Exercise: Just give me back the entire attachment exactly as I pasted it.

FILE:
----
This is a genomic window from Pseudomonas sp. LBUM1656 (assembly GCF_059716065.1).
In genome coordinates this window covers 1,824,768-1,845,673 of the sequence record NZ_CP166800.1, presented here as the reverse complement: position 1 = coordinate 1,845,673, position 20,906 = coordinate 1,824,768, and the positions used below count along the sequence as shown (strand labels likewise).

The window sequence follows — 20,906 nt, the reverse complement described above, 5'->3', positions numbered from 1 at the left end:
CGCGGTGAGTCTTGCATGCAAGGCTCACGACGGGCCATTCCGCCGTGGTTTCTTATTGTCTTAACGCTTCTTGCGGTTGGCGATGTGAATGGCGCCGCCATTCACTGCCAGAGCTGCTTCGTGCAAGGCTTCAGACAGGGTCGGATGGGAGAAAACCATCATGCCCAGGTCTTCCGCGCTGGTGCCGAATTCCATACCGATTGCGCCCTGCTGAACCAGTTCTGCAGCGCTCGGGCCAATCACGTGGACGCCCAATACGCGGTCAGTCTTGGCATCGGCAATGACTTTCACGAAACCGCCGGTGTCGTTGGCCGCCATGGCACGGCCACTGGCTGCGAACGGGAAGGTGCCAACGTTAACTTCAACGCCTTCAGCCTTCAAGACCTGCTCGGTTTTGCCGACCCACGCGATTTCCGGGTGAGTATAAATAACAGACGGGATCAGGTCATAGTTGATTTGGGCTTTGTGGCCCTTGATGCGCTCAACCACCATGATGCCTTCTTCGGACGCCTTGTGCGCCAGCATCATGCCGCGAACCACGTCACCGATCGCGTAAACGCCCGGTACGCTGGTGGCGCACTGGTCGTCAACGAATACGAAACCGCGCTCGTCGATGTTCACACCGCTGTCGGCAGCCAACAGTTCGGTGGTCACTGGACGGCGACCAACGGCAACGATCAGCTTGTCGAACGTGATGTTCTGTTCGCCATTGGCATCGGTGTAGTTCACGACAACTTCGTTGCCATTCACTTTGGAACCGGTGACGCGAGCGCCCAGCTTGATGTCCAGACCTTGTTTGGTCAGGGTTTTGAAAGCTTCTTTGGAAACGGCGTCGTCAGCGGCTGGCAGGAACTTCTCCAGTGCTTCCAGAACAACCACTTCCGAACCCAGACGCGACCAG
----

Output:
This is a genomic window from Pseudomonas sp. LBUM1656 (assembly GCF_059716065.1).
In genome coordinates this window covers 1,824,768-1,845,673 of the sequence record NZ_CP166800.1, presented here as the reverse complement: position 1 = coordinate 1,845,673, position 20,906 = coordinate 1,824,768, and the positions used below count along the sequence as shown (strand labels likewise).

The window sequence follows — 20,906 nt, the reverse complement described above, 5'->3', positions numbered from 1 at the left end:
CGCGGTGAGTCTTGCATGCAAGGCTCACGACGGGCCATTCCGCCGTGGTTTCTTATTGTCTTAACGCTTCTTGCGGTTGGCGATGTGAATGGCGCCGCCATTCACTGCCAGAGCTGCTTCGTGCAAGGCTTCAGACAGGGTCGGATGGGAGAAAACCATCATGCCCAGGTCTTCCGCGCTGGTGCCGAATTCCATACCGATTGCGCCCTGCTGAACCAGTTCTGCAGCGCTCGGGCCAATCACGTGGACGCCCAATACGCGGTCAGTCTTGGCATCGGCAATGACTTTCACGAAACCGCCGGTGTCGTTGGCCGCCATGGCACGGCCACTGGCTGCGAACGGGAAGGTGCCAACGTTAACTTCAACGCCTTCAGCCTTCAAGACCTGCTCGGTTTTGCCGACCCACGCGATTTCCGGGTGAGTATAAATAACAGACGGGATCAGGTCATAGTTGATTTGGGCTTTGTGGCCCTTGATGCGCTCAACCACCATGATGCCTTCTTCGGACGCCTTGTGCGCCAGCATCATGCCGCGAACCACGTCACCGATCGCGTAAACGCCCGGTACGCTGGTGGCGCACTGGTCGTCAACGAATACGAAACCGCGCTCGTCGATGTTCACACCGCTGTCGGCAGCCAACAGTTCGGTGGTCACTGGACGGCGACCAACGGCAACGATCAGCTTGTCGAACGTGATGTTCTGTTCGCCATTGGCATCGGTGTAGTTCACGACAACTTCGTTGCCATTCACTTTGGAACCGGTGACGCGAGCGCCCAGCTTGATGTCCAGACCTTGTTTGGTCAGGGTTTTGAAAGCTTCTTTGGAAACGGCGTCGTCAGCGGCTGGCAGGAACTTCTCCAGTGCTTCCAGAACAACCACTTCCGAACCCAGACGCGACCAG